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Subconscious Anxiety Attacks: What is Subconscious Anxiety vs Panic?

By A Member of the Lina Team (Licensed Psychologist, PsyD)

Lina provides online psychiatry and medication for depression and anxiety. To learn more, visit hellolina.com.

What is Subconscious Anxiety? Can You Have Subconscious Anxiety?

“Subconscious” is a term that describes an internal experience that you don’t fully recognize or understand. “Anxiety” refers to the cluster of thoughts, emotions, and bodily sensations that arise when one is faced with uncertainty or threat. When anxiety is conscious, you are aware of the triggers and reason for your feeling: like if you consistently experience anxiety before a work presentation or exam. In contrast, if you have subconscious anxiety you can find yourself feeling tense, irritable, nauseated, uneasy, or fidgety without a clear reason why. In some cases you may not even realize you are anxious.

What is a Subconscious Anxiety Attack? What are the Symptoms of a Subconscious Anxiety Attack?

At times, anxiety can quickly build up and peak in what is colloquially called an “anxiety attack.” This is often experienced physically as shallow breathing, quickened heartbeat, tight chest, tense muscles, sweating and shaking. It might be accompanied by a sense of dread or restlessness as well as worried thoughts. A subconscious anxiety attack feels as though it comes out of the blue. Some people experience anxiety attacks in the middle of the night, even when they are sleeping.

What’s The Difference Between Subconscious Anxiety vs Panic Attacks?

The key difference between an anxiety attack and a panic attack is the degree of severity. A “panic attack” is a clinically defined physical experience manifesting in a host of physical symptoms that onset within a few minutes. Panic attacks are typically more severe physical experiences than anxiety attacks and can be accompanied by hyperventilation, tunnel vision, and a sense that one is “going crazy”, having a heart attack, or going to die.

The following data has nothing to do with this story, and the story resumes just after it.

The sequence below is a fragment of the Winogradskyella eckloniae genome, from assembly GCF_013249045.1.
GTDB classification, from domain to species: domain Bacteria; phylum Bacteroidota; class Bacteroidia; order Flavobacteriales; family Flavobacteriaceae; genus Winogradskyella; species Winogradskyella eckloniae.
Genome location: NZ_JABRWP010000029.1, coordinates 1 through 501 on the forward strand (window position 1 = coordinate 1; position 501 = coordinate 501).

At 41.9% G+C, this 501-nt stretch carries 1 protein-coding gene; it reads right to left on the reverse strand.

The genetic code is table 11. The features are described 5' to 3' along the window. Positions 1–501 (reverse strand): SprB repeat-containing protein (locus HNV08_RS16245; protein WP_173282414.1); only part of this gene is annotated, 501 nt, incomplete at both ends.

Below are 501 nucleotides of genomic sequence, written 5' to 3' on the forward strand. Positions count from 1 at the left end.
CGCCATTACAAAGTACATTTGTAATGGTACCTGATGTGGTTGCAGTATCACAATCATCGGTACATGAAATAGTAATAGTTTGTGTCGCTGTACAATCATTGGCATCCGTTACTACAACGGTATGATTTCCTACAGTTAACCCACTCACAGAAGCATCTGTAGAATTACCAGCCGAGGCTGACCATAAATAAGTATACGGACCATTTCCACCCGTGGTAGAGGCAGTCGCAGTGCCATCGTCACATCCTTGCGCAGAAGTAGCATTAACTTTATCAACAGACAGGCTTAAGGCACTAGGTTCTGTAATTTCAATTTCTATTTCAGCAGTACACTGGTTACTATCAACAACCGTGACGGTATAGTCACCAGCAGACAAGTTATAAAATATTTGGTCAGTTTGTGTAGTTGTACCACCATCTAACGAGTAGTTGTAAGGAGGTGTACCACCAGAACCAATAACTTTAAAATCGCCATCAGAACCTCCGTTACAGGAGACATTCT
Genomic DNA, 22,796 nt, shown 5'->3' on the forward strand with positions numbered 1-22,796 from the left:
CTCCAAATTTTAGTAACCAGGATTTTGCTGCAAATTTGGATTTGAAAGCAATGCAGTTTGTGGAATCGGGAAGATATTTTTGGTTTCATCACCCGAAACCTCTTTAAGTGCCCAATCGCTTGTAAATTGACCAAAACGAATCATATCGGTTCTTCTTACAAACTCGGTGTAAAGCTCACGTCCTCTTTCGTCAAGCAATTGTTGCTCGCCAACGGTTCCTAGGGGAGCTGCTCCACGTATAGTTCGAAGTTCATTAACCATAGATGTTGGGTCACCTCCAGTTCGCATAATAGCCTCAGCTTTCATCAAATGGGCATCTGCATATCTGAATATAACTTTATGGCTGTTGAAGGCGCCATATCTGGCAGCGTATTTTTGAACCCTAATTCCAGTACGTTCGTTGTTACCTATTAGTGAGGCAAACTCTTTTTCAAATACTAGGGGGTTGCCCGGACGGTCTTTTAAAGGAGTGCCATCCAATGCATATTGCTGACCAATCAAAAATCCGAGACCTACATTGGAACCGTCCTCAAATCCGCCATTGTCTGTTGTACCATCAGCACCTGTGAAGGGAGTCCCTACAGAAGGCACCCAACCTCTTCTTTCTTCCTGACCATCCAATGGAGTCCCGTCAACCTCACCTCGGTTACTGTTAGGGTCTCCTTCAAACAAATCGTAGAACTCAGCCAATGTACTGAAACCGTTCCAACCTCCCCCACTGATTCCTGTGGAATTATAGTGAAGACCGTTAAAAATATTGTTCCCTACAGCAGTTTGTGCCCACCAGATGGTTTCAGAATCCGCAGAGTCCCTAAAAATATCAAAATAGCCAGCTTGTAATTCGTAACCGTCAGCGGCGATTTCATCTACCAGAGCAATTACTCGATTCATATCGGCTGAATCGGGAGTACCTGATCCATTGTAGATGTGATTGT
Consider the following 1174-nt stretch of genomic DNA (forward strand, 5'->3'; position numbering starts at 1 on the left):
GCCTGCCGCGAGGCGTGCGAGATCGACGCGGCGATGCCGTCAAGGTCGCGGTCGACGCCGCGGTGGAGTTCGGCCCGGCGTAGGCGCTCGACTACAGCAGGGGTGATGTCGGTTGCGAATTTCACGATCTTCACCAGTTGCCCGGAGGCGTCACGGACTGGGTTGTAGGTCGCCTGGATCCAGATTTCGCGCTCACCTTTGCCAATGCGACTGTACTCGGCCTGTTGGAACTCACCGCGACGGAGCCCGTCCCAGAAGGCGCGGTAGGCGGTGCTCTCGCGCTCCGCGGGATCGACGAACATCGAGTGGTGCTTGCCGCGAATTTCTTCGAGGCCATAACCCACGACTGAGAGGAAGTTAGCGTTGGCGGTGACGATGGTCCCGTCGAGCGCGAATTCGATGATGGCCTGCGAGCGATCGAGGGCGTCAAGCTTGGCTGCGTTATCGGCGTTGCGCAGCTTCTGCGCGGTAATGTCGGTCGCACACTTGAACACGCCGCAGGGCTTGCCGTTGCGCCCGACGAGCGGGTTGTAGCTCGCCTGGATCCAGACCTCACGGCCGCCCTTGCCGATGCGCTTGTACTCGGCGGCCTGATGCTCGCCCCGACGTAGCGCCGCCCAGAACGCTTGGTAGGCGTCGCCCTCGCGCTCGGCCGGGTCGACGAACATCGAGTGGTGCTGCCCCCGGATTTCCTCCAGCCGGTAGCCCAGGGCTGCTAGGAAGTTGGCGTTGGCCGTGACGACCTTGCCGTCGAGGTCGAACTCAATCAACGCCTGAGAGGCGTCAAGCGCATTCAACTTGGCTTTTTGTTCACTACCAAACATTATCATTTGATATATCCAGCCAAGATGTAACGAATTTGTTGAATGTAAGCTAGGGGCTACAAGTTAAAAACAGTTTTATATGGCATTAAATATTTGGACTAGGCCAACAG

For many people panic attacks are connected to specific settings and situations, but for others panic attacks may also onset out-of-the-blue. Researchers have generally conceptualized these panic attacks as resulting from one’s internal catastrophic misinterpretation of a physical anxiety sensation.

If You Have a Subconscious Anxiety Attack, What Do You Do?

If you are experiencing intense anxiety symptoms without clear cause or reason, there are several steps you can take to re-center yourself.

First, try some physical strategies in order to calm yourself:

  1. Clasp your hands together and bring them to your chest. Clench your hands together slowly and firmly, focusing on noticing the sensation of your grasp.
  2. Practice several cycles of focused breathing: inhale for 4 seconds, hold your breath for 4 seconds, exhale for 8 seconds, and hold for another 4 seconds.

Second, see if you can use your mind to re-route your thinking. Some strategies to try are:

  • Distraction: Choose a color and look around you, naming every single object in your field of vision that has that color. 
  • Visualization: Close your eyes and call up the image of a place that is relaxing and safe. Allow yourself to sit there for a full minute. 
  • Affirmation/Mantra: Coach yourself with a statement that brings you to the present: “I will get through this.” “This will get better.” “Everything will be okay.”

Last, if it’s possible to do so: phone a friend. It can help to have an outside source of support coach us through the moment of anxiety. A helpful voice can help pull you out of your own head.

How Do I Stop a Subconscious Anxiety Attack?

Sometimes, using physical and mental strategies can help the anxiety to abate quickly. However there is no “off” switch for our emotions! It is important to remember that no matter how uncomfortable your anxiety is in the moment, it will pass. Remind yourself that your body will naturally rebalance itself soon. With practice of the above strategies, you can get better at managing your anxiety when it arises.

How Do I Best Treat Subconscious Anxiety Attacks?

If you find that your anxiety attacks are persisting and interfering with your life, it can be helpful to consult with a provider to discuss treatment options. Consult with your general medical provider to assess if your nutrition, hormones, cardiac or respiratory systems might be part of the cause. For those with sleep difficulties or broader mental health concerns, psychiatric medications can be a safe and effective way to reduce anxiety. Talk therapy like cognitive-behavior therapy is also a powerful and proven treatment that can help you decrease your anxiety and strengthen your own capacity to manage it when it comes up.

Remember, you are not alone and anxiety attacks can be overcome.